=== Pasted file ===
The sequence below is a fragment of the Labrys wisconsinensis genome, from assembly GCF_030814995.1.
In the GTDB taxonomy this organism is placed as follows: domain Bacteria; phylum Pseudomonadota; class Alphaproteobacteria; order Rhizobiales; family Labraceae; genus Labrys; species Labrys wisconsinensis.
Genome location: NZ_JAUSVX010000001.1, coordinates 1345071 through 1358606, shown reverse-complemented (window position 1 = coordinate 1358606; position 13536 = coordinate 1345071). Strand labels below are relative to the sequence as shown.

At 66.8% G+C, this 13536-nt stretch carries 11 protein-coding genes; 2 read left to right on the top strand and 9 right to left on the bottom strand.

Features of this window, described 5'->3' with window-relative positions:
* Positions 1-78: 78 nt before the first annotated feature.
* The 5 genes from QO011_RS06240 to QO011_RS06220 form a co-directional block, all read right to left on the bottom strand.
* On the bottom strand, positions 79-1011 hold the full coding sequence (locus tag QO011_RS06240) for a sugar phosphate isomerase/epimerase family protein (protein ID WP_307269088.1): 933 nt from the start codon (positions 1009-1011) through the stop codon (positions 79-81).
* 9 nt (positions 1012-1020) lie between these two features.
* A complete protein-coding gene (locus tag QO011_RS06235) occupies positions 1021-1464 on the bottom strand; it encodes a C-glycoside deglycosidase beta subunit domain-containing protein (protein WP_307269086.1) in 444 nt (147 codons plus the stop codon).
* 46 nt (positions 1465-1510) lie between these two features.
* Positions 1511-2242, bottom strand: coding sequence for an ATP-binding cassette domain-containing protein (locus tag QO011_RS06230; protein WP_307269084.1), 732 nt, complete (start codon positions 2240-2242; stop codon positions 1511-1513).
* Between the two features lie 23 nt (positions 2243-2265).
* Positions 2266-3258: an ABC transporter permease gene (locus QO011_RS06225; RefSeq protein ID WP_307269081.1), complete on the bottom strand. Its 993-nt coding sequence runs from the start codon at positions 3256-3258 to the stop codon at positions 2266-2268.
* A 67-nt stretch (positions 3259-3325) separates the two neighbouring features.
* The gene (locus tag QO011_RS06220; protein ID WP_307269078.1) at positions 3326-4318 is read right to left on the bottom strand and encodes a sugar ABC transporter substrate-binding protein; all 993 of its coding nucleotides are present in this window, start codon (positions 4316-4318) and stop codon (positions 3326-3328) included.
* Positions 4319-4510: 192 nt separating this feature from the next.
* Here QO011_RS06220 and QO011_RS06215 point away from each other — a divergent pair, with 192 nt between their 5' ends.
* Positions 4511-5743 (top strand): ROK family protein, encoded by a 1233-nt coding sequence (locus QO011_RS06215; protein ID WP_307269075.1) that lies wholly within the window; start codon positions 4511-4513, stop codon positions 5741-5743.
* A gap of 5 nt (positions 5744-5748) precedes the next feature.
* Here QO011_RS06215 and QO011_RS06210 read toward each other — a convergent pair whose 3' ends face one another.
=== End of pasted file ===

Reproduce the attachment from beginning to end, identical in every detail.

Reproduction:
The sequence below is a fragment of the Labrys wisconsinensis genome, from assembly GCF_030814995.1.
In the GTDB taxonomy this organism is placed as follows: domain Bacteria; phylum Pseudomonadota; class Alphaproteobacteria; order Rhizobiales; family Labraceae; genus Labrys; species Labrys wisconsinensis.
Genome location: NZ_JAUSVX010000001.1, coordinates 1345071 through 1358606, shown reverse-complemented (window position 1 = coordinate 1358606; position 13536 = coordinate 1345071). Strand labels below are relative to the sequence as shown.

At 66.8% G+C, this 13536-nt stretch carries 11 protein-coding genes; 2 read left to right on the top strand and 9 right to left on the bottom strand.

Features of this window, described 5'->3' with window-relative positions:
* Positions 1-78: 78 nt before the first annotated feature.
* The 5 genes from QO011_RS06240 to QO011_RS06220 form a co-directional block, all read right to left on the bottom strand.
* On the bottom strand, positions 79-1011 hold the full coding sequence (locus tag QO011_RS06240) for a sugar phosphate isomerase/epimerase family protein (protein ID WP_307269088.1): 933 nt from the start codon (positions 1009-1011) through the stop codon (positions 79-81).
* 9 nt (positions 1012-1020) lie between these two features.
* A complete protein-coding gene (locus tag QO011_RS06235) occupies positions 1021-1464 on the bottom strand; it encodes a C-glycoside deglycosidase beta subunit domain-containing protein (protein WP_307269086.1) in 444 nt (147 codons plus the stop codon).
* 46 nt (positions 1465-1510) lie between these two features.
* Positions 1511-2242, bottom strand: coding sequence for an ATP-binding cassette domain-containing protein (locus tag QO011_RS06230; protein WP_307269084.1), 732 nt, complete (start codon positions 2240-2242; stop codon positions 1511-1513).
* Between the two features lie 23 nt (positions 2243-2265).
* Positions 2266-3258: an ABC transporter permease gene (locus QO011_RS06225; RefSeq protein ID WP_307269081.1), complete on the bottom strand. Its 993-nt coding sequence runs from the start codon at positions 3256-3258 to the stop codon at positions 2266-2268.
* A 67-nt stretch (positions 3259-3325) separates the two neighbouring features.
* The gene (locus tag QO011_RS06220; protein ID WP_307269078.1) at positions 3326-4318 is read right to left on the bottom strand and encodes a sugar ABC transporter substrate-binding protein; all 993 of its coding nucleotides are present in this window, start codon (positions 4316-4318) and stop codon (positions 3326-3328) included.
* Positions 4319-4510: 192 nt separating this feature from the next.
* Here QO011_RS06220 and QO011_RS06215 point away from each other — a divergent pair, with 192 nt between their 5' ends.
* Positions 4511-5743 (top strand): ROK family protein, encoded by a 1233-nt coding sequence (locus QO011_RS06215; protein ID WP_307269075.1) that lies wholly within the window; start codon positions 4511-4513, stop codon positions 5741-5743.
* A gap of 5 nt (positions 5744-5748) precedes the next feature.
* Here QO011_RS06215 and QO011_RS06210 read toward each other — a convergent pair whose 3' ends face one another.